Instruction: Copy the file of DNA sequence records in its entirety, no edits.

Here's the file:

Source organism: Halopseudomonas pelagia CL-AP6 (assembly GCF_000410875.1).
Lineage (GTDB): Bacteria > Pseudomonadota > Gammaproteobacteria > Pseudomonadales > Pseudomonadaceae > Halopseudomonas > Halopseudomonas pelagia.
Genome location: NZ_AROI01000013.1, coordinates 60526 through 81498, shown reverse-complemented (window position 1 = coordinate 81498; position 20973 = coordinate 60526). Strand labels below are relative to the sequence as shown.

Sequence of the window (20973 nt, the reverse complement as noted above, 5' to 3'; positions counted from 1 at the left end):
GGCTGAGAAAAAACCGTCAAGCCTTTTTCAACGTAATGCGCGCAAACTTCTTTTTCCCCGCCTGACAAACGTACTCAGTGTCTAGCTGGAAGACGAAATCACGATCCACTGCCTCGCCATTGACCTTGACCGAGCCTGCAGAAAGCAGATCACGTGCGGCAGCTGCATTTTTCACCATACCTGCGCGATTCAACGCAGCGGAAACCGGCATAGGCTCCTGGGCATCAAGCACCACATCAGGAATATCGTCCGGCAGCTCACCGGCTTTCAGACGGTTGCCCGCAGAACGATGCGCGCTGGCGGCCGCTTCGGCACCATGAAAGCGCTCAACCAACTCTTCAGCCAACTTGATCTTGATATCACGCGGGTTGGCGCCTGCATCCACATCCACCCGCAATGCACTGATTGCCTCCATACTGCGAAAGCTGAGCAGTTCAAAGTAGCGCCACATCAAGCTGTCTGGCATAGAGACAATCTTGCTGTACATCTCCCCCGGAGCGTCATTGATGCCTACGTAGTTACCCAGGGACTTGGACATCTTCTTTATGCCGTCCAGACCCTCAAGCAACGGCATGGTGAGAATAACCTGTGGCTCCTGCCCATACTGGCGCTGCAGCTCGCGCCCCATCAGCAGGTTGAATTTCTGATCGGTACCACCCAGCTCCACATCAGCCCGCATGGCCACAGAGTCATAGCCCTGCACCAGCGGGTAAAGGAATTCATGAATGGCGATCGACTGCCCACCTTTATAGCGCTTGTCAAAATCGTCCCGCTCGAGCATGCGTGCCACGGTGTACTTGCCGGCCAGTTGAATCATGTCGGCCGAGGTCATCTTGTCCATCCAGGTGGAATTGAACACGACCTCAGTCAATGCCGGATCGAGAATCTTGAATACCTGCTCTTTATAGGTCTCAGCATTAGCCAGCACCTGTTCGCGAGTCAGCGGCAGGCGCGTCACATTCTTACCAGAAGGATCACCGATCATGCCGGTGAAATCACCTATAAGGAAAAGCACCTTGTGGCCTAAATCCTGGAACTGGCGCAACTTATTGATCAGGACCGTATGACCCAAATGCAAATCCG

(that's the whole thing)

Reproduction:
Source organism: Halopseudomonas pelagia CL-AP6 (assembly GCF_000410875.1).
Lineage (GTDB): Bacteria > Pseudomonadota > Gammaproteobacteria > Pseudomonadales > Pseudomonadaceae > Halopseudomonas > Halopseudomonas pelagia.
Genome location: NZ_AROI01000013.1, coordinates 60526 through 81498, shown reverse-complemented (window position 1 = coordinate 81498; position 20973 = coordinate 60526). Strand labels below are relative to the sequence as shown.

Sequence of the window (20973 nt, the reverse complement as noted above, 5' to 3'; positions counted from 1 at the left end):
GGCTGAGAAAAAACCGTCAAGCCTTTTTCAACGTAATGCGCGCAAACTTCTTTTTCCCCGCCTGACAAACGTACTCAGTGTCTAGCTGGAAGACGAAATCACGATCCACTGCCTCGCCATTGACCTTGACCGAGCCTGCAGAAAGCAGATCACGTGCGGCAGCTGCATTTTTCACCATACCTGCGCGATTCAACGCAGCGGAAACCGGCATAGGCTCCTGGGCATCAAGCACCACATCAGGAATATCGTCCGGCAGCTCACCGGCTTTCAGACGGTTGCCCGCAGAACGATGCGCGCTGGCGGCCGCTTCGGCACCATGAAAGCGCTCAACCAACTCTTCAGCCAACTTGATCTTGATATCACGCGGGTTGGCGCCTGCATCCACATCCACCCGCAATGCACTGATTGCCTCCATACTGCGAAAGCTGAGCAGTTCAAAGTAGCGCCACATCAAGCTGTCTGGCATAGAGACAATCTTGCTGTACATCTCCCCCGGAGCGTCATTGATGCCTACGTAGTTACCCAGGGACTTGGACATCTTCTTTATGCCGTCCAGACCCTCAAGCAACGGCATGGTGAGAATAACCTGTGGCTCCTGCCCATACTGGCGCTGCAGCTCGCGCCCCATCAGCAGGTTGAATTTCTGATCGGTACCACCCAGCTCCACATCAGCCCGCATGGCCACAGAGTCATAGCCCTGCACCAGCGGGTAAAGGAATTCATGAATGGCGATCGACTGCCCACCTTTATAGCGCTTGTCAAAATCGTCCCGCTCGAGCATGCGTGCCACGGTGTACTTGCCGGCCAGTTGAATCATGTCGGCCGAGGTCATCTTGTCCATCCAGGTGGAATTGAACACGACCTCAGTCAATGCCGGATCGAGAATCTTGAATACCTGCTCTTTATAGGTCTCAGCATTAGCCAGCACCTGTTCGCGAGTCAGCGGCAGGCGCGTCACATTCTTACCAGAAGGATCACCGATCATGCCGGTGAAATCACCTATAAGGAAAAGCACCTTGTGGCCTAAATCCTGGAACTGGCGCAACTTATTGATCAGGACCGTATGACCCAAATGCAAATCCG